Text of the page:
While I was reading 1776 by David McCullough, I was also listening to 1864: Lincoln at the Gates of History by Charles Bracelen Flood. Not simultaneously, of course, but during the same days. It is sometimes risky business mixing books, but I kept the plots and characters apart fairly well despite the similarities. Both books are set in times of war, describe battles, assess their outcomes, and focus on the actions of an American leader. In the case of 1776, it was George Washington, the commander of the colonial army, a man who would later become president. In 1864, it was the standing president, Abraham Lincoln. In both books, the readers learn about the leader's circle of subordinates. What sets 1864 apart from 1776 is the detail to which Flood describes these men and their relationships with Lincoln. There are also more battles and more politics, and it is a much longer book.
What I most enjoyed were Flood's descriptions of the everyday Lincoln, hanging around the telegraph office at the War Department or admitting any citizen who came to the White House into his office for a chat. He was at times irritated by the constant stream of personal requests for government appointments or for stays for military deserters sentenced to die, but personal, sincere appeals often softened him. He wrote many notes of admittance for job seekers and granted many mothers' requests to save their sons. He also put himself at great personal risk, being shot at late one night when he was riding his horse alone back to the Old Soldier's Home summer retreat. Bullets also whizzed past him when he stood on the walls of a Fort Stevens watching the Jubal Early's approach Washington, D.C.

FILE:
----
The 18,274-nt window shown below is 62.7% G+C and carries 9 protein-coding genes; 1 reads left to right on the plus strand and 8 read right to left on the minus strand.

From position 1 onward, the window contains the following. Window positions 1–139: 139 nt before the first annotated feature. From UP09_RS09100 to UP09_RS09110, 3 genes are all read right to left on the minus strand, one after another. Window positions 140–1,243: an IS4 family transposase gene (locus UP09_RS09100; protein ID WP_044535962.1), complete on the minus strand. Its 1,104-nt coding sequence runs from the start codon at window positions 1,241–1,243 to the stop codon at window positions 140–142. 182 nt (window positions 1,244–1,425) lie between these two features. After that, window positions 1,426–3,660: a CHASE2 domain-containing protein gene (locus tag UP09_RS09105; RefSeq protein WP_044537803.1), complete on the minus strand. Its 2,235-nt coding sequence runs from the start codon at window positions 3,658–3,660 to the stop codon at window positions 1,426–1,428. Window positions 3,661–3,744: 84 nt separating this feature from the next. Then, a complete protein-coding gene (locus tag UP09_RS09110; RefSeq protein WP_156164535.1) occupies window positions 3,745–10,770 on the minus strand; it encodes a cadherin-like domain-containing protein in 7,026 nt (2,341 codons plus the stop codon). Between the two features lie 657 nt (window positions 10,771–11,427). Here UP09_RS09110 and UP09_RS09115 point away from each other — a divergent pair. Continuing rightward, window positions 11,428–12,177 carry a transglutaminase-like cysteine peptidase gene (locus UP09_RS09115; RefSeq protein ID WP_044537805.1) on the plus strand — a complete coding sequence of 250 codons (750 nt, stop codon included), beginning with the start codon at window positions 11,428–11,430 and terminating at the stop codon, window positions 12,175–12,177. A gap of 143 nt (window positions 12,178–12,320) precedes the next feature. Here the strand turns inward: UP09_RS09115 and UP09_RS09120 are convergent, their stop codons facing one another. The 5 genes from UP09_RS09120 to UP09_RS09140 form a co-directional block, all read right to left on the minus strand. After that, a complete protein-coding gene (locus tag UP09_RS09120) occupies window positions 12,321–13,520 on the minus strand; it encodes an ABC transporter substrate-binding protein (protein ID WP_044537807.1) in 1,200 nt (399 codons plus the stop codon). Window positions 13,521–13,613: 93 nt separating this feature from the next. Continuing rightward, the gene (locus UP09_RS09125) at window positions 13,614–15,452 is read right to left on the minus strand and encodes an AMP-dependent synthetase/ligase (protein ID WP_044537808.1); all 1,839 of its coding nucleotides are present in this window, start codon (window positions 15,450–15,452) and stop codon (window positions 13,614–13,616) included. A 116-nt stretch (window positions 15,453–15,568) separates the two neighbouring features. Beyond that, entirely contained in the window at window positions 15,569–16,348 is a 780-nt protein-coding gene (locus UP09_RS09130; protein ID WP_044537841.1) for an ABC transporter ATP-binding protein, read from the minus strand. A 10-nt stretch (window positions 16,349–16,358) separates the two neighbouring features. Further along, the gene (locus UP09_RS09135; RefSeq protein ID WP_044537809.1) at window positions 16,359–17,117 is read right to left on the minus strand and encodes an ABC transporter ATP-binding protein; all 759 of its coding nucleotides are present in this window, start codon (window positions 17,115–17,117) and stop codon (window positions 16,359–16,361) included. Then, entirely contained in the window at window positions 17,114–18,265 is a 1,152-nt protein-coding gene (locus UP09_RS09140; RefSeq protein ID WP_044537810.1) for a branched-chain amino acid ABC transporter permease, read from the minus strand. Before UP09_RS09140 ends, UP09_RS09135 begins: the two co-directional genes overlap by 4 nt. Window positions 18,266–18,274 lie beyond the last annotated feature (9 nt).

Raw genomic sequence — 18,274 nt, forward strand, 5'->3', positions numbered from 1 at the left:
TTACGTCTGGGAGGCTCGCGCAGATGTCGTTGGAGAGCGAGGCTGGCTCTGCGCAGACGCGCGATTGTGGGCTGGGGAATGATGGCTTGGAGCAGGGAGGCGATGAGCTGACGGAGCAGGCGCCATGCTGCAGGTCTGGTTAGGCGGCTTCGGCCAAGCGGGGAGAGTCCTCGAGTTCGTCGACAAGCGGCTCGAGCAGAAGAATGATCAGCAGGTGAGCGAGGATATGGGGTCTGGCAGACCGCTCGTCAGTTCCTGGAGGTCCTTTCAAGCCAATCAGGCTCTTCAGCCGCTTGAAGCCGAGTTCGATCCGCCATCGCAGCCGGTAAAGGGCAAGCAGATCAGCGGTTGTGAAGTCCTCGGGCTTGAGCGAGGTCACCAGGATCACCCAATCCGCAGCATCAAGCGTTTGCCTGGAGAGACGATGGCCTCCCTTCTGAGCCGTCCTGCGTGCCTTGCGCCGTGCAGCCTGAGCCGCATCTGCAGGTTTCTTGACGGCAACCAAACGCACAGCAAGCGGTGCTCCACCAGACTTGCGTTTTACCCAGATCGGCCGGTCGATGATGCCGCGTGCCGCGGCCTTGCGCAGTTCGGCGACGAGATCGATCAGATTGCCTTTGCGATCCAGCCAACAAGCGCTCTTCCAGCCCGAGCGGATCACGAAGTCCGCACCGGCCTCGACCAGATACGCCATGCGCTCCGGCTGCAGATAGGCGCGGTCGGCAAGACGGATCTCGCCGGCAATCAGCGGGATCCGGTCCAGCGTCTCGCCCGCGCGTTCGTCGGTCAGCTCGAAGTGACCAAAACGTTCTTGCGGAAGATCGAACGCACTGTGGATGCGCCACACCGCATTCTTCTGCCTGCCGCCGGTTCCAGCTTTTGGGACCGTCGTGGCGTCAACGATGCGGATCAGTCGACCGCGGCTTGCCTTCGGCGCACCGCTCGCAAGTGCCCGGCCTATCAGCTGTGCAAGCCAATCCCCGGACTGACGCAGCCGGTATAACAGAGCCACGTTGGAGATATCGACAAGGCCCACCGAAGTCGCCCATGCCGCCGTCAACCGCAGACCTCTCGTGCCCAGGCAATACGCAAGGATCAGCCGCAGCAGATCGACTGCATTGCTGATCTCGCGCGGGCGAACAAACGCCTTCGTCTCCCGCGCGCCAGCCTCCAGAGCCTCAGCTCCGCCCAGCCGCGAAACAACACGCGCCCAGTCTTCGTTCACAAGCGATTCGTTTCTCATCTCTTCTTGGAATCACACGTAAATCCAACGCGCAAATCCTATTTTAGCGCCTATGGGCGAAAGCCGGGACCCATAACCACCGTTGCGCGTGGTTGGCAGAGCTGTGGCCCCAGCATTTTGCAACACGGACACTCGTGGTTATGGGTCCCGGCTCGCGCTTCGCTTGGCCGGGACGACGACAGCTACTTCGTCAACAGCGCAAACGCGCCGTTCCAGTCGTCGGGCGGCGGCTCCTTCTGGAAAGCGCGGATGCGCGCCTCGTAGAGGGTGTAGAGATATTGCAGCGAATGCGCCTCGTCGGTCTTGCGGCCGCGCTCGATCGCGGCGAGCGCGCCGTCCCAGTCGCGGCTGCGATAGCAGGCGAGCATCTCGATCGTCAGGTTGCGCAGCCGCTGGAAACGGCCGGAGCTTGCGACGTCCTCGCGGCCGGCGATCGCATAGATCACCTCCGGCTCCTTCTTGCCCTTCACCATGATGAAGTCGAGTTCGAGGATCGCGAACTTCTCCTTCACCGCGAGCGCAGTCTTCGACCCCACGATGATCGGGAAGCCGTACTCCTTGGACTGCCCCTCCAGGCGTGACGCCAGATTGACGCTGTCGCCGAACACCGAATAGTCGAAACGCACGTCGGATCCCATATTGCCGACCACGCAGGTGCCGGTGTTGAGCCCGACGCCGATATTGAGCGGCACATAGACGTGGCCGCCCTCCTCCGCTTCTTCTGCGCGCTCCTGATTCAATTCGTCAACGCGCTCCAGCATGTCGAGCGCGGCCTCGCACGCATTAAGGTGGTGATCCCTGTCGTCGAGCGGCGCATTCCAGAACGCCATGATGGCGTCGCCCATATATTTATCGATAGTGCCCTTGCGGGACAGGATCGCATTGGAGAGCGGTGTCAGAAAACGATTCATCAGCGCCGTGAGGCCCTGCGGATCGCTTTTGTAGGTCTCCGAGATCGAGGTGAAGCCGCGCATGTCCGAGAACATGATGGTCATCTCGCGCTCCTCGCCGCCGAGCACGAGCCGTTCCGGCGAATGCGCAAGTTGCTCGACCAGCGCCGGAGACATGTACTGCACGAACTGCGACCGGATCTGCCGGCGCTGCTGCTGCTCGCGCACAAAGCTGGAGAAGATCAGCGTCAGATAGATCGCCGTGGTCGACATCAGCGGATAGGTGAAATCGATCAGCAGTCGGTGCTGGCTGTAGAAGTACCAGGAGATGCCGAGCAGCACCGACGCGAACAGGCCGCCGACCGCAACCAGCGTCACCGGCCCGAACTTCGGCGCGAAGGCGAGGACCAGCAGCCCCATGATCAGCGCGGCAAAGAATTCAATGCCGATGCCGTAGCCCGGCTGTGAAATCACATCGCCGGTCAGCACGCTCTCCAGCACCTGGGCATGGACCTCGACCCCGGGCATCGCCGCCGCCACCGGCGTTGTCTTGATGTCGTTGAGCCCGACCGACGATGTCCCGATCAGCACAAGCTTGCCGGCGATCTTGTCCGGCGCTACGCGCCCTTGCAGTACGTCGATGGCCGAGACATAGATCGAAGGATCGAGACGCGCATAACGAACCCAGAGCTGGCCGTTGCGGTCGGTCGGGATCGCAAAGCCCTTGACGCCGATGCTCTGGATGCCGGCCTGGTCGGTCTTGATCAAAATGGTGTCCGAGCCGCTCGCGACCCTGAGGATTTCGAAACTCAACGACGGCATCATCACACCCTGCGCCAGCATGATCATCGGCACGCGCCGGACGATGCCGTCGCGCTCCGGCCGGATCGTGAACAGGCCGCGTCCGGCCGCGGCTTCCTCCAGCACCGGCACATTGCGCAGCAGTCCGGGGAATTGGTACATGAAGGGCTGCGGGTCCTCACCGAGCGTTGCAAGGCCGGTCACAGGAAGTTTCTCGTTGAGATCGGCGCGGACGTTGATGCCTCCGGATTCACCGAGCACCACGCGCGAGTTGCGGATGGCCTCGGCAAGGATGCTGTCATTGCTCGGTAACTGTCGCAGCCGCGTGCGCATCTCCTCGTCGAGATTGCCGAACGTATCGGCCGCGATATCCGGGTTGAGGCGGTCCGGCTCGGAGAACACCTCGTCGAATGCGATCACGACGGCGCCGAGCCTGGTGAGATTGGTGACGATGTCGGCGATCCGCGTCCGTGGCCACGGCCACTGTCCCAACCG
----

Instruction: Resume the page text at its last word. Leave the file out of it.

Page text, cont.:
Flood's Lincoln was not always an ethical man. He traded political favors in ways that would now be condemned, and he demanded campaign contributions from his cabinet and many federal workers. He believed the Union would not hold if any other candidate won the 1864 election and was willing to do almost anything to win himself.
At 521 pages or 19 1/2 hours of audiobook, the size of 1864 is daunting, but it flows easily and will satisfy readers who like in depth history. It is a great account of a terrible time and should be available at most public libraries.
Flood, Charles Bracelen. 1864: Lincoln at the Gates of History. Simon & Schuster, 2009. ISBN 9781416552284